4) Shifting our personal spending within our current destructive industrial economy will not be enough to reverse the environmental damage wrought by that very economy.
Jensen goes on to explain,
I want to be clear. I’m not saying we shouldn’t live simply. I live reasonably simply myself, but I don’t pretend that not buying much (or not driving much, or not having kids) is a powerful political act, or that it’s deeply revolutionary. It’s not. Personal change doesn’t equal social change.
He’s right that all of our personal changes will not reverse the destruction of our environment without massive political and social change as well. But (and this is a BIG BUT) where does he think the will for political change comes from in the first place?
Last November, I criticized a statement made by Obama that “we can’t solve global warming because I f—ing changed light bulbs in my house. It’s because of something collective.” I responded:
Changing lightbulbs can help to change people’s minds. Changing lightbulbs is a gateway action that can lead to other kinds of changes: changing the way a person votes, for example. Individual actions help to create awareness, and it’s awareness that creates the climate for political change. Because WE are the government. And the government doesn’t change unless we do.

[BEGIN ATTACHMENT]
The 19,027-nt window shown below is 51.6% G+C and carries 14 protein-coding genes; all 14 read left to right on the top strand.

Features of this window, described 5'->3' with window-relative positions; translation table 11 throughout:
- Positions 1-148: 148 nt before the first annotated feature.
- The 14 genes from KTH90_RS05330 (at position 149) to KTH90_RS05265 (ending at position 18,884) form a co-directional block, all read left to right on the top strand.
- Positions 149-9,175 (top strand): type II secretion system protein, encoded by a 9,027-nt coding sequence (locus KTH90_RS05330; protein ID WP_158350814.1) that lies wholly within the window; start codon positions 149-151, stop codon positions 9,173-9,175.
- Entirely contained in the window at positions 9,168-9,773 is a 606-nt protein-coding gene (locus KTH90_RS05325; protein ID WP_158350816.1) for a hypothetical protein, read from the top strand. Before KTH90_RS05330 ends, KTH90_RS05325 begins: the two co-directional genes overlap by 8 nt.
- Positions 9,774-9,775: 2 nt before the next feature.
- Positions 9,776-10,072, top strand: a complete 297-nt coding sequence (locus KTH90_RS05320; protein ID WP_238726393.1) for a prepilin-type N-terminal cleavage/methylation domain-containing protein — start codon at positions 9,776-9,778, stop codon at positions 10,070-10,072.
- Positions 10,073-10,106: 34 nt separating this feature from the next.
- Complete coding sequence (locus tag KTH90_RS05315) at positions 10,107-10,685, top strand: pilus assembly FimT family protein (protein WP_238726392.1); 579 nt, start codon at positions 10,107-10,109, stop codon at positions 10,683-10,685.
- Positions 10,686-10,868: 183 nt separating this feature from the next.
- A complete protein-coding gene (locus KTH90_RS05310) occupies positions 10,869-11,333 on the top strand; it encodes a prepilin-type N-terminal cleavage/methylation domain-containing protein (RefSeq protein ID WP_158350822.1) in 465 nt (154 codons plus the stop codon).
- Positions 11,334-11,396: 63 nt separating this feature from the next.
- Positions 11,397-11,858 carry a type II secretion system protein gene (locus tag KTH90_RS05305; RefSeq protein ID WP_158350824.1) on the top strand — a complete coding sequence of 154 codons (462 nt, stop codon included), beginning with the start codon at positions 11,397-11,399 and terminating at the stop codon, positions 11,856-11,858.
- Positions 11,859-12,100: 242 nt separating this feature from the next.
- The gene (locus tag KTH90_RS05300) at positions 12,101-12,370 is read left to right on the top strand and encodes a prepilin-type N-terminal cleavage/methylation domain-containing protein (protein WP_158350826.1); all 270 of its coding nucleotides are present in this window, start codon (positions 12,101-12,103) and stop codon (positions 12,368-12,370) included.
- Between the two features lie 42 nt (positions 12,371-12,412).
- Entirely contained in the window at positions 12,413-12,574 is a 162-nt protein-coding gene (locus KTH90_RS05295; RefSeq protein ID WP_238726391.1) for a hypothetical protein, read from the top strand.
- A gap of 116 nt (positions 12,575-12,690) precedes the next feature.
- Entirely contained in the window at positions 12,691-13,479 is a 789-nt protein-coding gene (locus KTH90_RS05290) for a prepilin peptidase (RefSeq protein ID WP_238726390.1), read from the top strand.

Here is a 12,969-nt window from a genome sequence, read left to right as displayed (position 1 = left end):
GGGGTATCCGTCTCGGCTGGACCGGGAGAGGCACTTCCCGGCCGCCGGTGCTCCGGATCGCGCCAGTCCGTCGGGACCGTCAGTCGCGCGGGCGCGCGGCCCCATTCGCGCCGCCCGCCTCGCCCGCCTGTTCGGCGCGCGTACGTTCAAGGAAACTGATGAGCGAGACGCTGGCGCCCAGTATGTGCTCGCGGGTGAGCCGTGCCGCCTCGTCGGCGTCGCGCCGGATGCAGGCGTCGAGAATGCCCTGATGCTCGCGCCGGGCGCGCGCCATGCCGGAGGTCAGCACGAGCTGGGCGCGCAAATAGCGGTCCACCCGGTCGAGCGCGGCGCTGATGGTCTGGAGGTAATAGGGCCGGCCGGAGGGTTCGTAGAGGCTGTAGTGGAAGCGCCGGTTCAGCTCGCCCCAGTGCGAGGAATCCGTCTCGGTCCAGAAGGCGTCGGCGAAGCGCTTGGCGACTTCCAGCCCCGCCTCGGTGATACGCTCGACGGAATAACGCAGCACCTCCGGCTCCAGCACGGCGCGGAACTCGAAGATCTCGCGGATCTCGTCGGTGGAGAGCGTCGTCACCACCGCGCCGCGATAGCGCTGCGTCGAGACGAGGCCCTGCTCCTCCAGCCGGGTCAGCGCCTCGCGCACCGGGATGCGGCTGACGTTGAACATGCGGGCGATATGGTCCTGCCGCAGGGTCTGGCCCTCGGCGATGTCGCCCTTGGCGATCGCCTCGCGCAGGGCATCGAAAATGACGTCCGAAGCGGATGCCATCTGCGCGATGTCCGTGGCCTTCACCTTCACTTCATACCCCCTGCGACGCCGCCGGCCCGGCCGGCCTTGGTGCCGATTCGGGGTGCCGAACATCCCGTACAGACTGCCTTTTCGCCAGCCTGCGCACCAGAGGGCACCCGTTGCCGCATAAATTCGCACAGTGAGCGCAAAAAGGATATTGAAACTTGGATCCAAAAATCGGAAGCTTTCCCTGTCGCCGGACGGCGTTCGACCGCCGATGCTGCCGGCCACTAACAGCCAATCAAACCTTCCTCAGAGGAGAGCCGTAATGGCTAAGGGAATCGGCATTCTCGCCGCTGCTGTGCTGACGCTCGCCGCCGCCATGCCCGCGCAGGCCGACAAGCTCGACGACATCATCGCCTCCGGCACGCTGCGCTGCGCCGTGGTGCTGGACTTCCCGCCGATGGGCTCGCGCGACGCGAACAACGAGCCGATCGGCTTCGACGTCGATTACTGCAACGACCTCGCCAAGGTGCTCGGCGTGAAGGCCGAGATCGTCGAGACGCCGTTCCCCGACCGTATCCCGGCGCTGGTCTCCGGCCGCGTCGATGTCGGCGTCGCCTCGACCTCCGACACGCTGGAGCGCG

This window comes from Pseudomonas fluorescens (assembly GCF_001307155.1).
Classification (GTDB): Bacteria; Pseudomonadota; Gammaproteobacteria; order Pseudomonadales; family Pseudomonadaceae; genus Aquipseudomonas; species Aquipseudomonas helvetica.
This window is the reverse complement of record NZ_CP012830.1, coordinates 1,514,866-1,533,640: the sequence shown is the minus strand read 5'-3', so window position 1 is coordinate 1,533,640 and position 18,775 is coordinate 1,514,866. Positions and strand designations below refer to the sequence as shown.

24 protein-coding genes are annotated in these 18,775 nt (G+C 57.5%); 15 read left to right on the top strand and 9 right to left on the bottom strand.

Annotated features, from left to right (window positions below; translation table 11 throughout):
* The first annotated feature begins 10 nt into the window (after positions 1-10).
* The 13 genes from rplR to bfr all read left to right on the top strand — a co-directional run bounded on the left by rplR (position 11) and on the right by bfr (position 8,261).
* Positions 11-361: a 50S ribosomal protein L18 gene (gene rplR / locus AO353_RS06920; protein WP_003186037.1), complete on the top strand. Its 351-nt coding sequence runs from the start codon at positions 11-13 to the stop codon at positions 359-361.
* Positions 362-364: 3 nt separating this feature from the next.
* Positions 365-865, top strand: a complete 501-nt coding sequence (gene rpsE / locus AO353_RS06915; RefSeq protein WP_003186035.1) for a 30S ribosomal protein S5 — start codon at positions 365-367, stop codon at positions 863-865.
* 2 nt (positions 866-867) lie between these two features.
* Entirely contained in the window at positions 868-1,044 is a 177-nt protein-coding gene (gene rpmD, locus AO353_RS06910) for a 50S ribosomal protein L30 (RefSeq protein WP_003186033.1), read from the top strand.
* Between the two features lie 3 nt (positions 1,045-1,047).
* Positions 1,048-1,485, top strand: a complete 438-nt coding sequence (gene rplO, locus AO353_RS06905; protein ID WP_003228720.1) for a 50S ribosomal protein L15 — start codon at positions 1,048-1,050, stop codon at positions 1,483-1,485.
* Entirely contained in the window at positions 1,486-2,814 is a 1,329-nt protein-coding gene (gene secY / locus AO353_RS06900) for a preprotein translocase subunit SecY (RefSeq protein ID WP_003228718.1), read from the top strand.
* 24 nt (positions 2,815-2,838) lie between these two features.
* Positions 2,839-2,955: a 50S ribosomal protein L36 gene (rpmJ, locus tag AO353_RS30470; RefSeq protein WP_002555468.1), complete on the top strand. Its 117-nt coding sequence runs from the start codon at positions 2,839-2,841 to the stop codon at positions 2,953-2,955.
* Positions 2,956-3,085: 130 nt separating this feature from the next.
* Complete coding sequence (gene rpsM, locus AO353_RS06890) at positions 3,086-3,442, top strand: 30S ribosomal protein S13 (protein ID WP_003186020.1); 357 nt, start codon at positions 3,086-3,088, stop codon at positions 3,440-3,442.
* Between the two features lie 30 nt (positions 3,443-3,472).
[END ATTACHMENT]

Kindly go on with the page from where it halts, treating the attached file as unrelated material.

Each act of change we make as individuals creates a greater personal investment in the outcomes of those actions. We first make changes for ourselves. We feel like we are doing our part. We learn that all of us are responsible for creating a healthy world. And then we come to understand, as I have, that while those actions are important for us as humans, they are not enough to ensure our survival as a species. If we care about that (and there are some who actually don’t) we have to do more. But how can we go further if we haven’t taken those first personal steps?
In a reaction to a comment on her blog, Green LA Girl Siel writes,